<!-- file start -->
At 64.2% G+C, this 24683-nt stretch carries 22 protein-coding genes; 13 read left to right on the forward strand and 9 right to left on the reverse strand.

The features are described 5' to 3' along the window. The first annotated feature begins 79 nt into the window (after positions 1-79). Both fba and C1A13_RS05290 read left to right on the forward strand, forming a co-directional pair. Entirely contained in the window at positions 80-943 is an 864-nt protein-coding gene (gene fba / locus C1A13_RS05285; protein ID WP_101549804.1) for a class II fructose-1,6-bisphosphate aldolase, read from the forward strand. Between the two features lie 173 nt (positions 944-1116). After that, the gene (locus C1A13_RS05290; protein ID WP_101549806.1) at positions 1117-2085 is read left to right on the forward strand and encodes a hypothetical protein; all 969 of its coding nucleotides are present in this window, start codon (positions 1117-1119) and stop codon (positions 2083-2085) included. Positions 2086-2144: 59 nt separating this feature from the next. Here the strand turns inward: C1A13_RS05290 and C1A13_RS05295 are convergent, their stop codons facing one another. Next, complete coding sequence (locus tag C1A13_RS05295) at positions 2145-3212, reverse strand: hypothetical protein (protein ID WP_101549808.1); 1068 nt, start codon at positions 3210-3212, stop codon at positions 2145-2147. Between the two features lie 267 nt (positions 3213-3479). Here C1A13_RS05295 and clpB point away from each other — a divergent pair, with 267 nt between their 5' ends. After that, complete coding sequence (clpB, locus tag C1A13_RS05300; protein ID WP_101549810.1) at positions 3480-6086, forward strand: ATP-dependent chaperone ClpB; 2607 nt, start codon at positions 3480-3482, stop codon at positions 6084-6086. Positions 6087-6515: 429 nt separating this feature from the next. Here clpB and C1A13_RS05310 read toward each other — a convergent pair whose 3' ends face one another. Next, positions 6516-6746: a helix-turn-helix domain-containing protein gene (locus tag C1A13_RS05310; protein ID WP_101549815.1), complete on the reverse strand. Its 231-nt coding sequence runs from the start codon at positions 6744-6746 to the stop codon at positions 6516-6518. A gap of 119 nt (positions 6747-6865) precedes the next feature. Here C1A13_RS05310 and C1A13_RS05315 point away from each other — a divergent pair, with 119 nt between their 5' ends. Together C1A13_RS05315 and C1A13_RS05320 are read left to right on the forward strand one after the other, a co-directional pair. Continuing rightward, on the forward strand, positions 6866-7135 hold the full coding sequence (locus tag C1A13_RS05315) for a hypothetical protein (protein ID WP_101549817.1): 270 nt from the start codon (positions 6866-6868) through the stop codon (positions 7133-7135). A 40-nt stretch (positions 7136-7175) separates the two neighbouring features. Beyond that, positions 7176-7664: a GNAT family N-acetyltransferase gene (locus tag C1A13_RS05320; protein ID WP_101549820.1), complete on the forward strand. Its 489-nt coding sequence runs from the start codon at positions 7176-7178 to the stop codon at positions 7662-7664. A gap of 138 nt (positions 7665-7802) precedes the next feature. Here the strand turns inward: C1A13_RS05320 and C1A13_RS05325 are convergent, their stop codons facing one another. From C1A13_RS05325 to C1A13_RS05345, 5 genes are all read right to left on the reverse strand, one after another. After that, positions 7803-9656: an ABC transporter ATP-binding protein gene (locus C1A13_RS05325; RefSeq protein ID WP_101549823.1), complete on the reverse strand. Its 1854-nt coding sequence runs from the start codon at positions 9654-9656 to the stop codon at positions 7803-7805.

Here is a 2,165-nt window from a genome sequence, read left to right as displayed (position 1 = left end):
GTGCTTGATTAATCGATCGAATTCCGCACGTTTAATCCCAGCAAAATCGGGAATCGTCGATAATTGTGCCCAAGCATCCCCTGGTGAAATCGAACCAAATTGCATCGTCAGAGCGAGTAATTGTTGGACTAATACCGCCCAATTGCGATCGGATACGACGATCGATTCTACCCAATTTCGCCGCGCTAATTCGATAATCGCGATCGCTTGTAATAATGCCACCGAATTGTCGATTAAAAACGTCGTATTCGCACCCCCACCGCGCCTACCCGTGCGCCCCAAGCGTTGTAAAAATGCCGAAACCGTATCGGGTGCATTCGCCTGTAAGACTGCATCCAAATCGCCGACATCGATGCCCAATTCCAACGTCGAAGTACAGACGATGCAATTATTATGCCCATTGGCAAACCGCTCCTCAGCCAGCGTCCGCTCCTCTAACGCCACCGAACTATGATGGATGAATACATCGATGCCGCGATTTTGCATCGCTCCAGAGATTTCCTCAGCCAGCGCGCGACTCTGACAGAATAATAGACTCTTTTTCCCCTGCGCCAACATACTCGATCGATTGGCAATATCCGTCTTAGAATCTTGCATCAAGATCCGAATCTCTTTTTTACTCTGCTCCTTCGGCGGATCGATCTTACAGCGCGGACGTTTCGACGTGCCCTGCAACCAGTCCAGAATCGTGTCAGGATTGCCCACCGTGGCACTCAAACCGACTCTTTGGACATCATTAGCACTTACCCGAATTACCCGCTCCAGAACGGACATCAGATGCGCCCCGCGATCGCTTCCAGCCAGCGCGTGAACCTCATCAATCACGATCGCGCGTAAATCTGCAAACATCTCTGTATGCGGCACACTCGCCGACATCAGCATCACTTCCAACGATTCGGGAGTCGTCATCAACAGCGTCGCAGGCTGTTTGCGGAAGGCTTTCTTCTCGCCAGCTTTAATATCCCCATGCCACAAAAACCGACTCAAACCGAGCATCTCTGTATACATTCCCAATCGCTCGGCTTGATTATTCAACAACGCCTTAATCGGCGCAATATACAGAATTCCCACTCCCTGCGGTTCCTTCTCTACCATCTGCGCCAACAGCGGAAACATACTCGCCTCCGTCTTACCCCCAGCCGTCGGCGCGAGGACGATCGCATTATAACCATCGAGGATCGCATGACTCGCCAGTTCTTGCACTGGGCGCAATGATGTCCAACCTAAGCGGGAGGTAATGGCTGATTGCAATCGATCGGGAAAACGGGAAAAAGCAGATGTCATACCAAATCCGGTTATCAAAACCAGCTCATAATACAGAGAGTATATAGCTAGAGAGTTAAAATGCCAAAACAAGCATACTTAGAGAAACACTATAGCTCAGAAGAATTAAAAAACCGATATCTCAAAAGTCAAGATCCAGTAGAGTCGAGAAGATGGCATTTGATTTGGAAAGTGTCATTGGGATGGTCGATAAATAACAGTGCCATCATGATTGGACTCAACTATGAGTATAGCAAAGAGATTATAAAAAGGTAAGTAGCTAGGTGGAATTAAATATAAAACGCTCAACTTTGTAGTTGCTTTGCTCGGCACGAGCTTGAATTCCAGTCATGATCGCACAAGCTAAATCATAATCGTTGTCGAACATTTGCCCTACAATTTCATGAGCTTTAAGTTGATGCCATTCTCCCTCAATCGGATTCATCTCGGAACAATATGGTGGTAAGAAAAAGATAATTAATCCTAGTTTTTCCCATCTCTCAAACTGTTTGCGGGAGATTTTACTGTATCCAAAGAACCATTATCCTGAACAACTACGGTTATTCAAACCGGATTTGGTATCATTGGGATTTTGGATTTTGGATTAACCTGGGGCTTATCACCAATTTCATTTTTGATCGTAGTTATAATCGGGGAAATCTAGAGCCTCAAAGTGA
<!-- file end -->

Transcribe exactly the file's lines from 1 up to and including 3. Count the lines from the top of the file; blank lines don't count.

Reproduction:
At 64.2% G+C, this 24683-nt stretch carries 22 protein-coding genes; 13 read left to right on the forward strand and 9 right to left on the reverse strand.

The features are described 5' to 3' along the window. The first annotated feature begins 79 nt into the window (after positions 1-79). Both fba and C1A13_RS05290 read left to right on the forward strand, forming a co-directional pair. Entirely contained in the window at positions 80-943 is an 864-nt protein-coding gene (gene fba / locus C1A13_RS05285; protein ID WP_101549804.1) for a class II fructose-1,6-bisphosphate aldolase, read from the forward strand. Between the two features lie 173 nt (positions 944-1116). After that, the gene (locus C1A13_RS05290; protein ID WP_101549806.1) at positions 1117-2085 is read left to right on the forward strand and encodes a hypothetical protein; all 969 of its coding nucleotides are present in this window, start codon (positions 1117-1119) and stop codon (positions 2083-2085) included. Positions 2086-2144: 59 nt separating this feature from the next. Here the strand turns inward: C1A13_RS05290 and C1A13_RS05295 are convergent, their stop codons facing one another. Next, complete coding sequence (locus tag C1A13_RS05295) at positions 2145-3212, reverse strand: hypothetical protein (protein ID WP_101549808.1); 1068 nt, start codon at positions 3210-3212, stop codon at positions 2145-2147. Between the two features lie 267 nt (positions 3213-3479). Here C1A13_RS05295 and clpB point away from each other — a divergent pair, with 267 nt between their 5' ends. After that, complete coding sequence (clpB, locus tag C1A13_RS05300; protein ID WP_101549810.1) at positions 3480-6086, forward strand: ATP-dependent chaperone ClpB; 2607 nt, start codon at positions 3480-3482, stop codon at positions 6084-6086. Positions 6087-6515: 429 nt separating this feature from the next. Here clpB and C1A13_RS05310 read toward each other — a convergent pair whose 3' ends face one another. Next, positions 6516-6746: a helix-turn-helix domain-containing protein gene (locus tag C1A13_RS05310; protein ID WP_101549815.1), complete on the reverse strand. Its 231-nt coding sequence runs from the start codon at positions 6744-6746 to the stop codon at positions 6516-6518. A gap of 119 nt (positions 6747-6865) precedes the next feature. Here C1A13_RS05310 and C1A13_RS05315 point away from each other — a divergent pair, with 119 nt between their 5' ends. Together C1A13_RS05315 and C1A13_RS05320 are read left to right on the forward strand one after the other, a co-directional pair. Continuing rightward, on the forward strand, positions 6866-7135 hold the full coding sequence (locus tag C1A13_RS05315) for a hypothetical protein (protein ID WP_101549817.1): 270 nt from the start codon (positions 6866-6868) through the stop codon (positions 7133-7135). A 40-nt stretch (positions 7136-7175) separates the two neighbouring features. Beyond that, positions 7176-7664: a GNAT family N-acetyltransferase gene (locus tag C1A13_RS05320; protein ID WP_101549820.1), complete on the forward strand. Its 489-nt coding sequence runs from the start codon at positions 7176-7178 to the stop codon at positions 7662-7664. A gap of 138 nt (positions 7665-7802) precedes the next feature. Here the strand turns inward: C1A13_RS05320 and C1A13_RS05325 are convergent, their stop codons facing one another. From C1A13_RS05325 to C1A13_RS05345, 5 genes are all read right to left on the reverse strand, one after another. After that, positions 7803-9656: an ABC transporter ATP-binding protein gene (locus C1A13_RS05325; RefSeq protein ID WP_101549823.1), complete on the reverse strand. Its 1854-nt coding sequence runs from the start codon at positions 9654-9656 to the stop codon at positions 7803-7805.

Here is a 2,165-nt window from a genome sequence, read left to right as displayed (position 1 = left end):